Well, we have finally come to the end of this miniseries on Logos that started in post 32 with Heraclitus and will end with the life of Justin Martyr in this post. The operative question we’re asking in this post is why Justin Martyr is so important in exploring the relationship between reason and revelation, faith and philosophy.
Life and Death
Justin Martyr (100-165 A.D.) was born in Flavia Neapolis, Palestine (modern day Nablus)1, located in Samaria near Jacob’s well. This would make Justin a Samaritan by birth. If tradition holds true, he could have been born in the same year that St. John the Apostle died, a symbolic passing of the baton.
The purpose of this post is to explore the relationship between Greek reason and Hebrew revelation in the Catholic Church, which is where Justin Martyr comes in. Unlike Tertullian, who was opposed to Greek philosophy and viewed it as a dangerous pagan influence, Justin Martyr took a more optimistic approach. He saw Greek philosophy in more of a positive light and saw the synthesis between the two as a beneficial thing for Christianity.
One reason for this may have been the role philosophy played in his upbringing. He was raised in a Jewish environment in Palestine, but as a pagan. From an early age, he studied the Stoic and Platonic philosophers2 and at the age of 32, he converted to Christianity in Asia Minor, possibly in Ephesus. Around the age of 35, he started moving from city to city in the Roman Empire, becoming an iterant preacher, trying to convert educated pagans to the faith.
Eventually, he ended up in Rome and spent a considerable amount of time there, debating and defending the faith. One day, he debated a Cynic philosopher named Crescens, getting the better of him in the debate.3 When Crescens realized that he couldn’t win the argument, he did what we see many people do today in similar circumstances – appeal to the power of the state. Crescens denounced Justin and his companions to the urban prefect Junius Rusticus, in essence bringing the power of the Roman State down upon Justin’s head. Junius ordered that Justin and six of his companions be scourged and beheaded.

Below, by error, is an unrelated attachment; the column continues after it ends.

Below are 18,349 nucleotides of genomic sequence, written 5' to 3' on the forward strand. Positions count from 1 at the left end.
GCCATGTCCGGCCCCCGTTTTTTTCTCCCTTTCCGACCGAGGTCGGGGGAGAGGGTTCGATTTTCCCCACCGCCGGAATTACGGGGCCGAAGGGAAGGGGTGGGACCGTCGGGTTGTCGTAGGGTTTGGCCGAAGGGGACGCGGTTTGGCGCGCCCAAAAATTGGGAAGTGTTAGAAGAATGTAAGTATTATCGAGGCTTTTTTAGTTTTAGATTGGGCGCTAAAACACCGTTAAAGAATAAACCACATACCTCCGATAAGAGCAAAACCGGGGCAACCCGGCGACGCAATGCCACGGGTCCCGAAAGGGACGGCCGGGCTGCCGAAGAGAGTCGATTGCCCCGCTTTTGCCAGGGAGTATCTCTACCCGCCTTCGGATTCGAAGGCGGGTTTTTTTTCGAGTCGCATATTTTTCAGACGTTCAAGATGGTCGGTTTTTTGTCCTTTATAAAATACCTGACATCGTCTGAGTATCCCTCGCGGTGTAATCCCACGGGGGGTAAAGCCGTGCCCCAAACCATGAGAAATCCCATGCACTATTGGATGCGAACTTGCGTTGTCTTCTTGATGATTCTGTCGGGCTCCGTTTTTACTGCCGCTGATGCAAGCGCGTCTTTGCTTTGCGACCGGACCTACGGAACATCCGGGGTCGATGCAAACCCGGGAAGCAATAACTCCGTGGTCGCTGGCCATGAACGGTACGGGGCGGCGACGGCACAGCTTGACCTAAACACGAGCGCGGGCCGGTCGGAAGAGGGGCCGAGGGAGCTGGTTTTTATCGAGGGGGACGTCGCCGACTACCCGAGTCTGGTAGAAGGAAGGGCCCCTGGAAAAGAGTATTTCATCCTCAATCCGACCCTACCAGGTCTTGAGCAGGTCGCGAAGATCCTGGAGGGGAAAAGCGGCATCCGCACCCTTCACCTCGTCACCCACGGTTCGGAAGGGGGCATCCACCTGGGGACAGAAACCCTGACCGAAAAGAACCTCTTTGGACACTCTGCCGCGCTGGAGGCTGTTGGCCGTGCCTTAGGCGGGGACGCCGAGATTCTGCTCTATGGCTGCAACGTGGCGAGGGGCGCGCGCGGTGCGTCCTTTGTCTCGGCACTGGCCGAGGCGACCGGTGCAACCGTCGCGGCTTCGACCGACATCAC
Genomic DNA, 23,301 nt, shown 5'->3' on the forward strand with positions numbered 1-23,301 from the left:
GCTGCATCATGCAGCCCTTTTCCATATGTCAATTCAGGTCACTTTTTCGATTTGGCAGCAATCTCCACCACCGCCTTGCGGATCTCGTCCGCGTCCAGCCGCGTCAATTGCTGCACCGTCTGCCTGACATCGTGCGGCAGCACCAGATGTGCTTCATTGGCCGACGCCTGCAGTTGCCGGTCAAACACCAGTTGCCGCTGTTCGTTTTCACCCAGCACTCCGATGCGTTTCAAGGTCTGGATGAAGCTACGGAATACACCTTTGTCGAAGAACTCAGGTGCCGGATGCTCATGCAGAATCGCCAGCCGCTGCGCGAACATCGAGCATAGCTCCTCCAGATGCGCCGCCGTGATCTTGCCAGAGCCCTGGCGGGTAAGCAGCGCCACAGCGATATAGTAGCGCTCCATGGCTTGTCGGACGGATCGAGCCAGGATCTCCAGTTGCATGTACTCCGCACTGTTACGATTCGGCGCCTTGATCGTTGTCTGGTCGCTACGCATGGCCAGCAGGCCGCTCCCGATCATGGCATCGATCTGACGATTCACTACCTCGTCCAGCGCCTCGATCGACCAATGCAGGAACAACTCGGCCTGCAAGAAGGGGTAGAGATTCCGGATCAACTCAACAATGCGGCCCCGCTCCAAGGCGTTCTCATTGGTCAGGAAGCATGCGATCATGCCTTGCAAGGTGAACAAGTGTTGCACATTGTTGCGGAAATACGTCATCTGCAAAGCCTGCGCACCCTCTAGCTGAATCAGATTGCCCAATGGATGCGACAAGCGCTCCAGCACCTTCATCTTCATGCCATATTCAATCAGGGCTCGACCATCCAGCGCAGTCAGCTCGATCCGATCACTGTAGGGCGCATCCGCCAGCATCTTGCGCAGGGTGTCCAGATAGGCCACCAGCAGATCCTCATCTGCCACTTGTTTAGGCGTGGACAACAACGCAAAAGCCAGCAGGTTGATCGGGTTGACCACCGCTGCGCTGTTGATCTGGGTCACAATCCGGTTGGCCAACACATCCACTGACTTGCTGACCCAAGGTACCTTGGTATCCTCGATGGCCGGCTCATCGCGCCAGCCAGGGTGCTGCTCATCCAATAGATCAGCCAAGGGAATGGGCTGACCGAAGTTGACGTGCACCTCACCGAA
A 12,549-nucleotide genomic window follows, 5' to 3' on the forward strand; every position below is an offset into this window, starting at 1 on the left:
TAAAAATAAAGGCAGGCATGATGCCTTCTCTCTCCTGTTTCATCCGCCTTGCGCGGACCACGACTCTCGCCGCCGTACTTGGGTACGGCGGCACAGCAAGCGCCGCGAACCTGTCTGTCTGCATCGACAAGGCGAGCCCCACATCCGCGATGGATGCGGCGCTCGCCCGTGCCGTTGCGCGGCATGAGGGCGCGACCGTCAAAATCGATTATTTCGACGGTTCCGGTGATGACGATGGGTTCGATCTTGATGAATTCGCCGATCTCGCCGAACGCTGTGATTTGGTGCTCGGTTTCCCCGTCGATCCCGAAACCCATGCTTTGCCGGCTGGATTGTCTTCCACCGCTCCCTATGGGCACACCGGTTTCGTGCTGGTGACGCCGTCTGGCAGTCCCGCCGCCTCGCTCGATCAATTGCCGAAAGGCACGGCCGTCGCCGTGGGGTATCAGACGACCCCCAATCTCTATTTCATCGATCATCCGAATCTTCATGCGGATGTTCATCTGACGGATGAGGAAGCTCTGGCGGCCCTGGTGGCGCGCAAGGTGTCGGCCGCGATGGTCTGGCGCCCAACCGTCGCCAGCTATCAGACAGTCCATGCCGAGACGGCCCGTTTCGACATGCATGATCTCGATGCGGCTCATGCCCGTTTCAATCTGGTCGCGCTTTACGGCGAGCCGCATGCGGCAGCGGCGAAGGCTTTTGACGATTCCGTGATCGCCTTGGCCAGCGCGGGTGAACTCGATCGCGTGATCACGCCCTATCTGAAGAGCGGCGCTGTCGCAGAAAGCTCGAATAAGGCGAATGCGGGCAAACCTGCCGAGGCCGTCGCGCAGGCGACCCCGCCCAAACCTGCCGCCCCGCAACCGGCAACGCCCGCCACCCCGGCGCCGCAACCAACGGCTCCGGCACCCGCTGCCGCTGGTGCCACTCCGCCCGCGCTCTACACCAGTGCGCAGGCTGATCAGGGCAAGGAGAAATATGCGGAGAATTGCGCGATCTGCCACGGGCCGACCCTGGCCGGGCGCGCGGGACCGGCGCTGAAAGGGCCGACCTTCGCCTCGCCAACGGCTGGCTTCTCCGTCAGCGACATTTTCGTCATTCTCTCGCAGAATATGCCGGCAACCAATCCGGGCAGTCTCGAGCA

Junius said to Justin at his trial, “Let us come to the pressing matter at hand. Agree together and sacrifice with one accord to the gods.”
Justin replied, “No one who is rightly minded turns from true belief to false.”
To which Junius said, “If you do not obey, ye shall be punished without mercy.”
And finally, Justin said, “If we are punished for the sake of our Lord Jesus Christ, we hope to be saved, for this shall be our salvation and confidence before the terrible judgment-seat of our Lord and Savior which shall judge the whole world.”
This is an example that Christians should keep in mind, for we are increasingly facing a hostile world where those who cannot engage in rational debate turn to violence and intimidation, bringing the power of an ever increasingly corrupt government down upon our heads.
Justin Martyr’s Writings
Of all his writings, only three survive: First Apology, Second Apology, and Dialogue with Trypho. His First Apology, written around 156 A.D., was written for no less than the Roman emperor Antoninus Pius in order to defend the Christians against various erroneous charges brought against them.4 His Second Apology was a supplement to the first and was written to the Roman Senate. Dialogue with Trypho is an account of Justin’s journey through the world of philosophy, culminating in his eventual conversion to Christianity.
As an interesting aside, in Justin’s defense of Christianity in First Apology, he explains in chapters 65-67 what Christians do in their worship. In essence, he describes the Catholic Mass as he discusses prayer, Scripture reading, baptismal regeneration, and the transubstantiation of the Eucharist. If you are interested in reading this as well as the First Apology in general, please check out this link at New Advent.
Justin, Platonism, and Socrates
Justin, like St. Augustine who came after him, was an avid Platonist.5 And like Augustine, he felt that in converting to Christianity, he had moved beyond Platonism, but at the same time, he credited Platonism with leading him to Christ. Because of that, he never abandoned it. Christianity, he felt, was the consummation of Platonism. For example, by teaching the idea of the world-soul in his work the Timaeus, Plato was was really discussing the idea of a world ordered by logos.